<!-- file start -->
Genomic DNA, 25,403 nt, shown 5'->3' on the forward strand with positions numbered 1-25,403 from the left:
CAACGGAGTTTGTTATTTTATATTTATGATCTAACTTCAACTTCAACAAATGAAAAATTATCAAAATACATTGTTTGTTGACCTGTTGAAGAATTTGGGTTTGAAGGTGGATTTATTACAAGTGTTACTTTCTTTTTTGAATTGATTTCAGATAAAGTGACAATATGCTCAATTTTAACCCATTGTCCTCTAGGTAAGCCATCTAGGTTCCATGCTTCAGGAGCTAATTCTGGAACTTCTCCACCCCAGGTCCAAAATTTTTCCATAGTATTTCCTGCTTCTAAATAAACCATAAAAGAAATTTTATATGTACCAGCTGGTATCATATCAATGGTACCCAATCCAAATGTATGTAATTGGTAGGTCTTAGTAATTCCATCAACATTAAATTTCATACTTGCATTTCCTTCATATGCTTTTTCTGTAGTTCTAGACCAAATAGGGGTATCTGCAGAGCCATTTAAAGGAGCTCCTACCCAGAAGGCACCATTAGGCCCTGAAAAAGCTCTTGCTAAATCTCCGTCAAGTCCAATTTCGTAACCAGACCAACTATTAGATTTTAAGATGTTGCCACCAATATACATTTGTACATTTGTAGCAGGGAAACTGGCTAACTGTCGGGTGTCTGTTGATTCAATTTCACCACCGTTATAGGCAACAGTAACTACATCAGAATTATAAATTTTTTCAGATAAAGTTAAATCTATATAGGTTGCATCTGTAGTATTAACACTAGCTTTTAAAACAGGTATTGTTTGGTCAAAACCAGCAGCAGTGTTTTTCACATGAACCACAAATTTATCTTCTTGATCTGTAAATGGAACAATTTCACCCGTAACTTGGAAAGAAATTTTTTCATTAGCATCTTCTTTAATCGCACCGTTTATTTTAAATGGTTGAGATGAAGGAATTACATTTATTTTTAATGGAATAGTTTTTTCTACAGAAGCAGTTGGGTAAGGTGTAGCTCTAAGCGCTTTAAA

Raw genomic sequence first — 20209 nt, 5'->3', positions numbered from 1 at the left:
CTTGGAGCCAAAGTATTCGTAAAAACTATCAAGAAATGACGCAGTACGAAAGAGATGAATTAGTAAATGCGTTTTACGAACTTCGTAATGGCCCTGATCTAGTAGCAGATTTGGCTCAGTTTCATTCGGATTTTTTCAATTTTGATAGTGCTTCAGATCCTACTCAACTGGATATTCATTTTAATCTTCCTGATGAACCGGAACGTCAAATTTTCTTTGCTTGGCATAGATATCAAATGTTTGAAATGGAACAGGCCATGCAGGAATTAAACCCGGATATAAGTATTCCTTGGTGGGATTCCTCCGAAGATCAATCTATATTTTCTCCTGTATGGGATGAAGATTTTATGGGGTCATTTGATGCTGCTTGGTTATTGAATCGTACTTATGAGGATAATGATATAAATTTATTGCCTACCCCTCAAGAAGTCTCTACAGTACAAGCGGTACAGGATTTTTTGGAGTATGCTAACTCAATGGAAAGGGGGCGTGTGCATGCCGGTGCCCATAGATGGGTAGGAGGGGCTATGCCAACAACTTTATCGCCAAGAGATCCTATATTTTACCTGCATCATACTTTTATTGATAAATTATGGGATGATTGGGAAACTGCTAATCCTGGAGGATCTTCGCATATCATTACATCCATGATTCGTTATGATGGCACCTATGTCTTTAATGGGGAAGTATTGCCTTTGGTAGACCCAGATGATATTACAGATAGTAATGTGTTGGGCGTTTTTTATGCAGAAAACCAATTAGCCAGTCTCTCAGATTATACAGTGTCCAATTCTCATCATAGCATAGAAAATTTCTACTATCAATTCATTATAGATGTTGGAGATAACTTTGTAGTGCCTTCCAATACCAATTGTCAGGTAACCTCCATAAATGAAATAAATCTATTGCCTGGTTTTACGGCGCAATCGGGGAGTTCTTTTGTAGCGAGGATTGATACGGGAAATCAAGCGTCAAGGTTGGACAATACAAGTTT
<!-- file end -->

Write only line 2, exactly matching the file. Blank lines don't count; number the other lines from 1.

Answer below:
CAACGGAGTTTGTTATTTTATATTTATGATCTAACTTCAACTTCAACAAATGAAAAATTATCAAAATACATTGTTTGTTGACCTGTTGAAGAATTTGGGTTTGAAGGTGGATTTATTACAAGTGTTACTTTCTTTTTTGAATTGATTTCAGATAAAGTGACAATATGCTCAATTTTAACCCATTGTCCTCTAGGTAAGCCATCTAGGTTCCATGCTTCAGGAGCTAATTCTGGAACTTCTCCACCCCAGGTCCAAAATTTTTCCATAGTATTTCCTGCTTCTAAATAAACCATAAAAGAAATTTTATATGTACCAGCTGGTATCATATCAATGGTACCCAATCCAAATGTATGTAATTGGTAGGTCTTAGTAATTCCATCAACATTAAATTTCATACTTGCATTTCCTTCATATGCTTTTTCTGTAGTTCTAGACCAAATAGGGGTATCTGCAGAGCCATTTAAAGGAGCTCCTACCCAGAAGGCACCATTAGGCCCTGAAAAAGCTCTTGCTAAATCTCCGTCAAGTCCAATTTCGTAACCAGACCAACTATTAGATTTTAAGATGTTGCCACCAATATACATTTGTACATTTGTAGCAGGGAAACTGGCTAACTGTCGGGTGTCTGTTGATTCAATTTCACCACCGTTATAGGCAACAGTAACTACATCAGAATTATAAATTTTTTCAGATAAAGTTAAATCTATATAGGTTGCATCTGTAGTATTAACACTAGCTTTTAAAACAGGTATTGTTTGGTCAAAACCAGCAGCAGTGTTTTTCACATGAACCACAAATTTATCTTCTTGATCTGTAAATGGAACAATTTCACCCGTAACTTGGAAAGAAATTTTTTCATTAGCATCTTCTTTAATCGCACCGTTTATTTTAAATGGTTGAGATGAAGGAATTACATTTATTTTTAATGGAATAGTTTTTTCTACAGAAGCAGTTGGGTAAGGTGTAGCTCTAAGCGCTTTAAA